Cross-asset analysis comes into play in other momentum investing tactics. Some equities investors consider the Treasury yield curve a momentum indicator to enter and leave the equity market. A two-year yield trading above the 10-year yield is a selling indication, whereas a 10-year Treasury yield above the two-year yield is typically a buy indicator. Remarkably, the yields on two-year versus 10-year Treasury bonds affect stock markets and are frequently a good indicator of recessions.

Momentum Investing Returns

Few professional investment managers utilize momentum investing because they believe that picking individual stocks based on an examination of discounted cash flows (DCFs) and other fundamental criteria is a better way to outperform indices over the long term.

To monitor the success of momentum investing, you can look at the MSCI USA Momentum Index, which is intended to highlight stocks with rising prices. Let's take the example of a comparison of the MSCI USA Momentum Index's annual performance against both the S&P 500 and its parent index, the MSCI USA Index.

Past performance doesn't give a guarantee of future results. The MSCI USA Momentum Index outperformed the other two indices between 2008 and 2019. It is noteworthy that the index underperformed other indices in 2008, the year of the financial crisis. This shows that while momentum investing may not be successful at safeguarding capital during difficult times, it may contribute to growth during periods of strong stock market growth.

Is momentum investing a viable strategy?

If you're new in the investing sector, you may prefer to base most of your investments on other tactics. It is not only challenging, but it also employs an active investing method. It might be challenging to react fast to pricing changes while also managing the rest of your life.

The viability of momentum investment corresponds with broad market trends similarly, even if it may not be as closely related to fundamentals as a strategy like growth investing. Momentum investing performs very well when the economy is growing quickly.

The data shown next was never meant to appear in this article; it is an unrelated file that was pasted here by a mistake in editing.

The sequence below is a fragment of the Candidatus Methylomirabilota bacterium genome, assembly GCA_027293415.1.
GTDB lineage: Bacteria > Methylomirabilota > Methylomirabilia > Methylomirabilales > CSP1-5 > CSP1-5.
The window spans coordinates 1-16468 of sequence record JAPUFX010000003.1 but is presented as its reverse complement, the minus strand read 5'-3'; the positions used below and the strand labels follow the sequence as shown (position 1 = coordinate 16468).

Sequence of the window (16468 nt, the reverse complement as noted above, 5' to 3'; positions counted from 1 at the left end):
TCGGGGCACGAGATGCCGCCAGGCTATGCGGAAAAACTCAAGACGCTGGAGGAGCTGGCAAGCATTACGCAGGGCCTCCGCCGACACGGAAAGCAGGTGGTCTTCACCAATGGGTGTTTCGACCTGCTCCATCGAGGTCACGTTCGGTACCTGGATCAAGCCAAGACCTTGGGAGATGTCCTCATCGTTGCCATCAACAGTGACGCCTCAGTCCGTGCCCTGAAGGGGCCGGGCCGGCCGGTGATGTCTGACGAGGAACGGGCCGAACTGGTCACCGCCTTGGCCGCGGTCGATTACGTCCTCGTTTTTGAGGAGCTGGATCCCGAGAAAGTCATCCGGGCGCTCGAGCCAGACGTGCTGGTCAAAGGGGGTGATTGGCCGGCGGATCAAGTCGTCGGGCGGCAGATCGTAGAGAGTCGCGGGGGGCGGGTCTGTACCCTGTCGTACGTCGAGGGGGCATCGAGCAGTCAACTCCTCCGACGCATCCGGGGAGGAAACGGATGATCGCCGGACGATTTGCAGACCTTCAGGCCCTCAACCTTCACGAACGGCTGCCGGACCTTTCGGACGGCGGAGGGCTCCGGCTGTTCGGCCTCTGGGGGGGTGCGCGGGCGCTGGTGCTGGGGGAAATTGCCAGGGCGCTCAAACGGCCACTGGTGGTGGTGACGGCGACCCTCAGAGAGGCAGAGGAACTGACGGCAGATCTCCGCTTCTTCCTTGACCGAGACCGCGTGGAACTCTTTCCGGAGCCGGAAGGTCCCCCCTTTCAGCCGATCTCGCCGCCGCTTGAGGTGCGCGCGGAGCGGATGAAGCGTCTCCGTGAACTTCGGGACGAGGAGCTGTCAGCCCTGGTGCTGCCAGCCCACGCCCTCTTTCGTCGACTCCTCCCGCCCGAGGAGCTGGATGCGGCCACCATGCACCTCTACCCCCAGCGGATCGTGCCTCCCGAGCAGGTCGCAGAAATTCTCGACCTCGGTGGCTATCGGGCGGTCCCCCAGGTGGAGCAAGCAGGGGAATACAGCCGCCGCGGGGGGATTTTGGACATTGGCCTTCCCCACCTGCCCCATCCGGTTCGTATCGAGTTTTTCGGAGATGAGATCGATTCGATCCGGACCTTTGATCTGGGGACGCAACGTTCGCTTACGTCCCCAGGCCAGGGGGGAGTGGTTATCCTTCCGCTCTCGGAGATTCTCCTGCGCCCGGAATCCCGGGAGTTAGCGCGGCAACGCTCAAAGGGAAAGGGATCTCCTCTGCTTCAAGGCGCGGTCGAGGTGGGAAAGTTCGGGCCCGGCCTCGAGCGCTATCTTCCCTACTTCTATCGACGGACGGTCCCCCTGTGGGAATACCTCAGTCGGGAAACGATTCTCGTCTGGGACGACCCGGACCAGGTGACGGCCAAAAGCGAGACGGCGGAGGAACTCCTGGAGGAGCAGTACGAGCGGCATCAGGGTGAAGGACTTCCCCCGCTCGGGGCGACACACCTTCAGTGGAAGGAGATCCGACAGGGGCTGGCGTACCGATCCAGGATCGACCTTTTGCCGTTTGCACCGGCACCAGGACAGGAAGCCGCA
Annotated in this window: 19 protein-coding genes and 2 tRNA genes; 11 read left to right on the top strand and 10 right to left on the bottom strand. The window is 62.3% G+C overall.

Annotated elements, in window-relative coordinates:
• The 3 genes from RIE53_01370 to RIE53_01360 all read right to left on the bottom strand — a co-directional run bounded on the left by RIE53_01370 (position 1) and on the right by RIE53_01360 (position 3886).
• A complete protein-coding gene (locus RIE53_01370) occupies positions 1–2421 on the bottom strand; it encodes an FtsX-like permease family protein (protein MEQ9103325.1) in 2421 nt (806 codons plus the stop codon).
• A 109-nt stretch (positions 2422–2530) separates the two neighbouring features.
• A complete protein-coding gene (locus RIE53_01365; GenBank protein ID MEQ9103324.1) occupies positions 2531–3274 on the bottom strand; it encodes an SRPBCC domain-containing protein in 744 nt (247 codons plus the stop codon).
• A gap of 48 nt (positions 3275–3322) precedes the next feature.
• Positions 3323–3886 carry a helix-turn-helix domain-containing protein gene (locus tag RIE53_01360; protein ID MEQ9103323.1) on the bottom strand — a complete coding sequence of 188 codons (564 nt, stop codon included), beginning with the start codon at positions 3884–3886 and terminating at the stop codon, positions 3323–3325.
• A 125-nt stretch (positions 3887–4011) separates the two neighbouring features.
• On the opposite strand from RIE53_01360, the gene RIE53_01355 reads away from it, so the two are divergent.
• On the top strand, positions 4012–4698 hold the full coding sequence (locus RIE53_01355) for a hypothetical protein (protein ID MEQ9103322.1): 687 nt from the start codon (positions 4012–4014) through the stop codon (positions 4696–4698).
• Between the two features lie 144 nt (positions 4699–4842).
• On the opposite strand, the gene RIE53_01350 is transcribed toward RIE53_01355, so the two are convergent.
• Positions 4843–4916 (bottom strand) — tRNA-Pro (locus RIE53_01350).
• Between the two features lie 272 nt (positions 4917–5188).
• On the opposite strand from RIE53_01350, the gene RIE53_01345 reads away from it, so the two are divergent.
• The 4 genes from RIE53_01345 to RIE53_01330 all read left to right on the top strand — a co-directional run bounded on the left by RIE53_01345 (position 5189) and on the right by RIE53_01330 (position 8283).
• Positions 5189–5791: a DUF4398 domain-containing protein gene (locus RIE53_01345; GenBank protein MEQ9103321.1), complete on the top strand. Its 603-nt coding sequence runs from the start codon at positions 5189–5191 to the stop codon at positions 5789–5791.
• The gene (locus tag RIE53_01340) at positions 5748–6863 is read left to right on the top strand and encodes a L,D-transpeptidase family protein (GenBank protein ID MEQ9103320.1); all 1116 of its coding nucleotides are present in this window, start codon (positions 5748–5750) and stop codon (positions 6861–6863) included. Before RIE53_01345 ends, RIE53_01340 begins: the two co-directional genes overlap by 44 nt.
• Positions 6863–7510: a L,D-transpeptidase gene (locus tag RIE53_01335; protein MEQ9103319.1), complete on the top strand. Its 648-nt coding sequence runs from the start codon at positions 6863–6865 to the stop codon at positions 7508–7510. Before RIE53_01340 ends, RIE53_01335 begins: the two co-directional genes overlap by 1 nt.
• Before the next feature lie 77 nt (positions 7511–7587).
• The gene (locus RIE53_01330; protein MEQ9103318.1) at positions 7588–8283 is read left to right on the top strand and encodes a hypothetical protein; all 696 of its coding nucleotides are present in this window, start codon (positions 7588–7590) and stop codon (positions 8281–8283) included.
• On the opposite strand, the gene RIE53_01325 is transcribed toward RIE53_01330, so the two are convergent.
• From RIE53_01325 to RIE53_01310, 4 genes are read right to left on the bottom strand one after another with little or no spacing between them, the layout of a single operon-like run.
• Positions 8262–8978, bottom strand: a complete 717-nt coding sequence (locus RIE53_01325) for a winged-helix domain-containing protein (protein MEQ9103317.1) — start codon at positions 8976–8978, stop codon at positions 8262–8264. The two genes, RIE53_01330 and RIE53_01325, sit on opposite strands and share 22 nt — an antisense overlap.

On the other hand, Robert Nestor, the CEO of Qraft Technologies USA, asserts that momentum investors should avoid bumpy markets. He claims that the absence of price trends, especially at the sector level, will be detrimental to momentum investment.

When a sector declines suddenly, the returns also drop abruptly; according to Nestor, this is a bad trend for momentum investing. Consider that the IT sector suddenly experiences a decline, causing momentum investors to shift their money to the energy sector. According to Nestor, the momentum strategy will suffer because it's at the energy when technology is leading back the climb. "If it reverses rapidly, and technology again leads with the portfolio resting in energy stocks and non-technology, then the momentum investing approach will be hammered." You aren't losing money in this scenario but instead performing poorly in comparison.

Bottom Line

Momentum investing aims to profit from the market's current trends as they continue.

Momentum investing incorporates rigorous guidelines based on technical indications that determine when to buy and sell specific stocks in the market. Momentum investing is rarely used by professional investment managers, who usually depend on fundamental variables and value indications.